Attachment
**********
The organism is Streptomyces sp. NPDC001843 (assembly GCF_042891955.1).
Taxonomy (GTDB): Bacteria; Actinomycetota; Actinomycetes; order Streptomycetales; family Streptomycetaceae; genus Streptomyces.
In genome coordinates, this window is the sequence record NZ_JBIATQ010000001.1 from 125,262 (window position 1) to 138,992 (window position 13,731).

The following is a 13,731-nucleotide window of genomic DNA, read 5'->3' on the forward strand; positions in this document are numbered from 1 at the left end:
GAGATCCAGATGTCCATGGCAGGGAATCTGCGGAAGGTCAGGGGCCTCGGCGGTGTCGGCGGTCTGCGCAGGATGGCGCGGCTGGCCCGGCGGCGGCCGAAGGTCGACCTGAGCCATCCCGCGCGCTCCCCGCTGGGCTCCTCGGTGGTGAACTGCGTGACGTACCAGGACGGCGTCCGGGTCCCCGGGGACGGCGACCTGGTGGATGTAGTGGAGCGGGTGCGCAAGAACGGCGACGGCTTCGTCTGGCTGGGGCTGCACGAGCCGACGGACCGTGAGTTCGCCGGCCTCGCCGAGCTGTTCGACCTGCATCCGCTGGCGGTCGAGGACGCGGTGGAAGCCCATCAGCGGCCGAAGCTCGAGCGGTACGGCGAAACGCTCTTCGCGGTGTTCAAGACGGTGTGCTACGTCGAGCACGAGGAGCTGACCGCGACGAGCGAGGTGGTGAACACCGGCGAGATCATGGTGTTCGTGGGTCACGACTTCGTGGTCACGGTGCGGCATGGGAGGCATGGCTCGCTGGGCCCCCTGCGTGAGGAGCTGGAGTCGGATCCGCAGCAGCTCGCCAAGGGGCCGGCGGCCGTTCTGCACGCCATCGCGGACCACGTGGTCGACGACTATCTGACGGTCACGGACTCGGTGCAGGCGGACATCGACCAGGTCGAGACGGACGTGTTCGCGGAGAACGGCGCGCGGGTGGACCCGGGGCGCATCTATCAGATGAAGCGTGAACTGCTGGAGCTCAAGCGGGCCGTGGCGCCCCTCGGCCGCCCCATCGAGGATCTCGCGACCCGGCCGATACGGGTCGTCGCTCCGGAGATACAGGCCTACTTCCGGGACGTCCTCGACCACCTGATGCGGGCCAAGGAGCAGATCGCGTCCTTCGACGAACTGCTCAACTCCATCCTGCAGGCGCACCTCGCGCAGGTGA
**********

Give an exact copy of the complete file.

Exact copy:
The organism is Streptomyces sp. NPDC001843 (assembly GCF_042891955.1).
Taxonomy (GTDB): Bacteria; Actinomycetota; Actinomycetes; order Streptomycetales; family Streptomycetaceae; genus Streptomyces.
In genome coordinates, this window is the sequence record NZ_JBIATQ010000001.1 from 125,262 (window position 1) to 138,992 (window position 13,731).

The following is a 13,731-nucleotide window of genomic DNA, read 5'->3' on the forward strand; positions in this document are numbered from 1 at the left end:
GAGATCCAGATGTCCATGGCAGGGAATCTGCGGAAGGTCAGGGGCCTCGGCGGTGTCGGCGGTCTGCGCAGGATGGCGCGGCTGGCCCGGCGGCGGCCGAAGGTCGACCTGAGCCATCCCGCGCGCTCCCCGCTGGGCTCCTCGGTGGTGAACTGCGTGACGTACCAGGACGGCGTCCGGGTCCCCGGGGACGGCGACCTGGTGGATGTAGTGGAGCGGGTGCGCAAGAACGGCGACGGCTTCGTCTGGCTGGGGCTGCACGAGCCGACGGACCGTGAGTTCGCCGGCCTCGCCGAGCTGTTCGACCTGCATCCGCTGGCGGTCGAGGACGCGGTGGAAGCCCATCAGCGGCCGAAGCTCGAGCGGTACGGCGAAACGCTCTTCGCGGTGTTCAAGACGGTGTGCTACGTCGAGCACGAGGAGCTGACCGCGACGAGCGAGGTGGTGAACACCGGCGAGATCATGGTGTTCGTGGGTCACGACTTCGTGGTCACGGTGCGGCATGGGAGGCATGGCTCGCTGGGCCCCCTGCGTGAGGAGCTGGAGTCGGATCCGCAGCAGCTCGCCAAGGGGCCGGCGGCCGTTCTGCACGCCATCGCGGACCACGTGGTCGACGACTATCTGACGGTCACGGACTCGGTGCAGGCGGACATCGACCAGGTCGAGACGGACGTGTTCGCGGAGAACGGCGCGCGGGTGGACCCGGGGCGCATCTATCAGATGAAGCGTGAACTGCTGGAGCTCAAGCGGGCCGTGGCGCCCCTCGGCCGCCCCATCGAGGATCTCGCGACCCGGCCGATACGGGTCGTCGCTCCGGAGATACAGGCCTACTTCCGGGACGTCCTCGACCACCTGATGCGGGCCAAGGAGCAGATCGCGTCCTTCGACGAACTGCTCAACTCCATCCTGCAGGCGCACCTCGCGCAGGTGA